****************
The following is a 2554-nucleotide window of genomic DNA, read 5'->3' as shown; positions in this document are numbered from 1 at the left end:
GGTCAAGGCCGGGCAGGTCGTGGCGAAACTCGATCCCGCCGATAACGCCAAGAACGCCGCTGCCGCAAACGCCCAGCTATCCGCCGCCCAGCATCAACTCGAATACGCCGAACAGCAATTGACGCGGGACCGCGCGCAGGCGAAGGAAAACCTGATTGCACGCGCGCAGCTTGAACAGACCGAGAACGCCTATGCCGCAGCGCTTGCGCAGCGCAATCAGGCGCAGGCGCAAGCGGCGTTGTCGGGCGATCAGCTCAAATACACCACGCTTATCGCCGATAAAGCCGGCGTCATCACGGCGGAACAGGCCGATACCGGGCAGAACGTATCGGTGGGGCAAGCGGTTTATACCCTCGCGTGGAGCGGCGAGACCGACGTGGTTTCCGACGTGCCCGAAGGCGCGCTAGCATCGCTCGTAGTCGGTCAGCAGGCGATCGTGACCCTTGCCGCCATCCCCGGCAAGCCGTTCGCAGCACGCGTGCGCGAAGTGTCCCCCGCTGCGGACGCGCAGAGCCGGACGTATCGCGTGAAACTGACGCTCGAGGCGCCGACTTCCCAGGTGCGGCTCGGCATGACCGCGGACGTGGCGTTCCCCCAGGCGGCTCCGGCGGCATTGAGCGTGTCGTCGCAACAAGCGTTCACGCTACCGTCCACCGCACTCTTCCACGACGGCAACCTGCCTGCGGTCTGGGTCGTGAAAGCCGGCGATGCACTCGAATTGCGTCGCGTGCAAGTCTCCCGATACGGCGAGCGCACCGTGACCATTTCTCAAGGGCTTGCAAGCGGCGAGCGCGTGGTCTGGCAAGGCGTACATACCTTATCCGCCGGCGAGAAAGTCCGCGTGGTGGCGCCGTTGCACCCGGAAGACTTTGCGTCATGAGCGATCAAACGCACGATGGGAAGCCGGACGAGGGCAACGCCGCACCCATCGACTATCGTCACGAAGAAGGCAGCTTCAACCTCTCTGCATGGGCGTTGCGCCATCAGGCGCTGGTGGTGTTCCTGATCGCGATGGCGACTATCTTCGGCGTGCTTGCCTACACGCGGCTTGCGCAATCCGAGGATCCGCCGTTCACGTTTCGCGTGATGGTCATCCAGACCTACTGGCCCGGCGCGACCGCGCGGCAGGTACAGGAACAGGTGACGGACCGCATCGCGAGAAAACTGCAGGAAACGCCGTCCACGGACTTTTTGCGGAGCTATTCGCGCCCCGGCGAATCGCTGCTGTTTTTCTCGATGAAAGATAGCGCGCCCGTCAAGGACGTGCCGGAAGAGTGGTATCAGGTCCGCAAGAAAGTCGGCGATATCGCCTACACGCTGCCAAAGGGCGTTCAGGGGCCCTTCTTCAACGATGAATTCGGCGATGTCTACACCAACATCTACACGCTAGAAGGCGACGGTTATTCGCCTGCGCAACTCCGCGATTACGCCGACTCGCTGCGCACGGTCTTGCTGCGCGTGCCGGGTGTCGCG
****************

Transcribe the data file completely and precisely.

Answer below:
The following is a 2554-nucleotide window of genomic DNA, read 5'->3' as shown; positions in this document are numbered from 1 at the left end:
GGTCAAGGCCGGGCAGGTCGTGGCGAAACTCGATCCCGCCGATAACGCCAAGAACGCCGCTGCCGCAAACGCCCAGCTATCCGCCGCCCAGCATCAACTCGAATACGCCGAACAGCAATTGACGCGGGACCGCGCGCAGGCGAAGGAAAACCTGATTGCACGCGCGCAGCTTGAACAGACCGAGAACGCCTATGCCGCAGCGCTTGCGCAGCGCAATCAGGCGCAGGCGCAAGCGGCGTTGTCGGGCGATCAGCTCAAATACACCACGCTTATCGCCGATAAAGCCGGCGTCATCACGGCGGAACAGGCCGATACCGGGCAGAACGTATCGGTGGGGCAAGCGGTTTATACCCTCGCGTGGAGCGGCGAGACCGACGTGGTTTCCGACGTGCCCGAAGGCGCGCTAGCATCGCTCGTAGTCGGTCAGCAGGCGATCGTGACCCTTGCCGCCATCCCCGGCAAGCCGTTCGCAGCACGCGTGCGCGAAGTGTCCCCCGCTGCGGACGCGCAGAGCCGGACGTATCGCGTGAAACTGACGCTCGAGGCGCCGACTTCCCAGGTGCGGCTCGGCATGACCGCGGACGTGGCGTTCCCCCAGGCGGCTCCGGCGGCATTGAGCGTGTCGTCGCAACAAGCGTTCACGCTACCGTCCACCGCACTCTTCCACGACGGCAACCTGCCTGCGGTCTGGGTCGTGAAAGCCGGCGATGCACTCGAATTGCGTCGCGTGCAAGTCTCCCGATACGGCGAGCGCACCGTGACCATTTCTCAAGGGCTTGCAAGCGGCGAGCGCGTGGTCTGGCAAGGCGTACATACCTTATCCGCCGGCGAGAAAGTCCGCGTGGTGGCGCCGTTGCACCCGGAAGACTTTGCGTCATGAGCGATCAAACGCACGATGGGAAGCCGGACGAGGGCAACGCCGCACCCATCGACTATCGTCACGAAGAAGGCAGCTTCAACCTCTCTGCATGGGCGTTGCGCCATCAGGCGCTGGTGGTGTTCCTGATCGCGATGGCGACTATCTTCGGCGTGCTTGCCTACACGCGGCTTGCGCAATCCGAGGATCCGCCGTTCACGTTTCGCGTGATGGTCATCCAGACCTACTGGCCCGGCGCGACCGCGCGGCAGGTACAGGAACAGGTGACGGACCGCATCGCGAGAAAACTGCAGGAAACGCCGTCCACGGACTTTTTGCGGAGCTATTCGCGCCCCGGCGAATCGCTGCTGTTTTTCTCGATGAAAGATAGCGCGCCCGTCAAGGACGTGCCGGAAGAGTGGTATCAGGTCCGCAAGAAAGTCGGCGATATCGCCTACACGCTGCCAAAGGGCGTTCAGGGGCCCTTCTTCAACGATGAATTCGGCGATGTCTACACCAACATCTACACGCTAGAAGGCGACGGTTATTCGCCTGCGCAACTCCGCGATTACGCCGACTCGCTGCGCACGGTCTTGCTGCGCGTGCCGGGTGTCGCG